Employees who work for not-for-profit organizations can be some of the most committed and caring employees in the workforce. Indeed, it is not unusual for non-profit employers to hire employees who are motivated by a passion for the organization, or the organization’s cause, as much as a paycheck. Beyond their regular job duties, these employees may wish to give back to their organization, outside of their normal work day, in a volunteer capacity. For instance, a clerical employee at an animal shelter may wish to volunteer at a weekend pet adoption event. While volunteer events like these often benefit all involved – the employer, the employee and those served by the employee’s volunteer services – it is imperative that employers treat employee volunteerism appropriately and with caution. Under federal wage and hour laws, even employees who volunteer their time and services may be considered to be “working,” and therefore entitled to compensation, under the Fair Labor Standards Act (FLSA).
According to Section 6 of the FLSA, an employer must pay all employees not less than the minimum wage for all hours worked. For purposes of the FLSA, such time is referred to as “compensable time.” Under certain circumstances, compensable time can also include any time employees spend volunteering. Specifically, time spent volunteering on behalf of, or at the request of, the employer may be considered by the Department of Labor (DOL) – the federal administrative agency responsible for enforcing the FLSA – to be compensable time.
For salary-exempt employees (i.e. professional, executive and administrative employees who meet the DOL’s criteria for exemption from overtime regulations), this issue typically will not be of concern, so long as the exempt employee is being paid at least the minimum wage for all hours worked (which is almost always the case for these typically higher-salaried employees). On the other hand, employee volunteerism is a significant area of concern when it comes to hourly employees. For these non-exempt employees, an employer is required to pay overtime for all hours worked in excess of forty hours in a workweek. In certain circumstances, this may include time spent volunteering, if such time is classified as “compensable.”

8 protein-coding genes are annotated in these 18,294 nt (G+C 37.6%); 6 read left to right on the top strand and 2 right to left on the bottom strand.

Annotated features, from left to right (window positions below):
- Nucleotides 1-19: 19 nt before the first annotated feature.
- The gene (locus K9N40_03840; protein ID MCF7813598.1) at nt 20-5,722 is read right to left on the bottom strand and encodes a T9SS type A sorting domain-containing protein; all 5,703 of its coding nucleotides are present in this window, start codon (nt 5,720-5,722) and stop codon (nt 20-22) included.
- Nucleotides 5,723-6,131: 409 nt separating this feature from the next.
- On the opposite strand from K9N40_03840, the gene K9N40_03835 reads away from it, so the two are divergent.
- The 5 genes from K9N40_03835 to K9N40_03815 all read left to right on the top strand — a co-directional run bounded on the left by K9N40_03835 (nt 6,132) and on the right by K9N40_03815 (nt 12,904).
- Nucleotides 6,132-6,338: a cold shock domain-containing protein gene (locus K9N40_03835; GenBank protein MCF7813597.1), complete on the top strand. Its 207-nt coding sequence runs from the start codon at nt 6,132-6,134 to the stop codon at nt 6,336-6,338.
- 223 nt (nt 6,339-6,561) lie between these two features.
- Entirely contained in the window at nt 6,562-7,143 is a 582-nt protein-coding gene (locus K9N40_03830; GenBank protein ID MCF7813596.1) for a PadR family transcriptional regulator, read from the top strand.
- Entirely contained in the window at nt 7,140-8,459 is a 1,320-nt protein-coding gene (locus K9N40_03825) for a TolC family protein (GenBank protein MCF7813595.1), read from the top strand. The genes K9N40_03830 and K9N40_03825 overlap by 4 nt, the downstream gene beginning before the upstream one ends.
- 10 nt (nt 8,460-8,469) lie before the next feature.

The general rule for determining whether time spent volunteering is “compensable” time is set forth in 29 CFR 785.44, which provides:
Time spent in work for public or charitable purposes at the employer’s request, or under his direction or control, or while the employee is required to be on the premises, is working time. However, time spent voluntarily in such activities outside of the employee’s normal working hours is not hours worked.
In light of this general rule, and as set forth in various opinion letters, the DOL has clarified several factors which determine whether an employer must compensate an employee for performing volunteer work. According to the rulings set forth in these opinion letters, time spent volunteering is not compensable time if: (1) the volunteer work is done outside of normal working hours; (2) the volunteer services are not the same type of services performed by the individual in the course of his or her regular employment; (3) there is no coercion or undue pressure on the employee to perform the volunteer work; and (4) the services are performed for a civic, charitable or humanitarian reason, without promise, expectation or receipt of compensation.
The DOL will usually examine each of these four factors in light of the given circumstances of a particular situation, and may lend more weight to one or several of the factors, depending on the case. While the DOL will always consider the totality of the circumstances, and each of the four factors will be examined, it is not uncommon for the DOL to make a ruling based on a single one of the factors. For instance, if the DOL discovers the existence of “pressure or coercion” on an employee to perform volunteer services, there is a very good chance that the DOL will find such “volunteer” time to be compensable time, the application of the other three factors notwithstanding.
If you are a non-profit employer, keep these considerations in mind the next time you sponsor, or participate in, a volunteer function in which your employees might also be participating.Back to news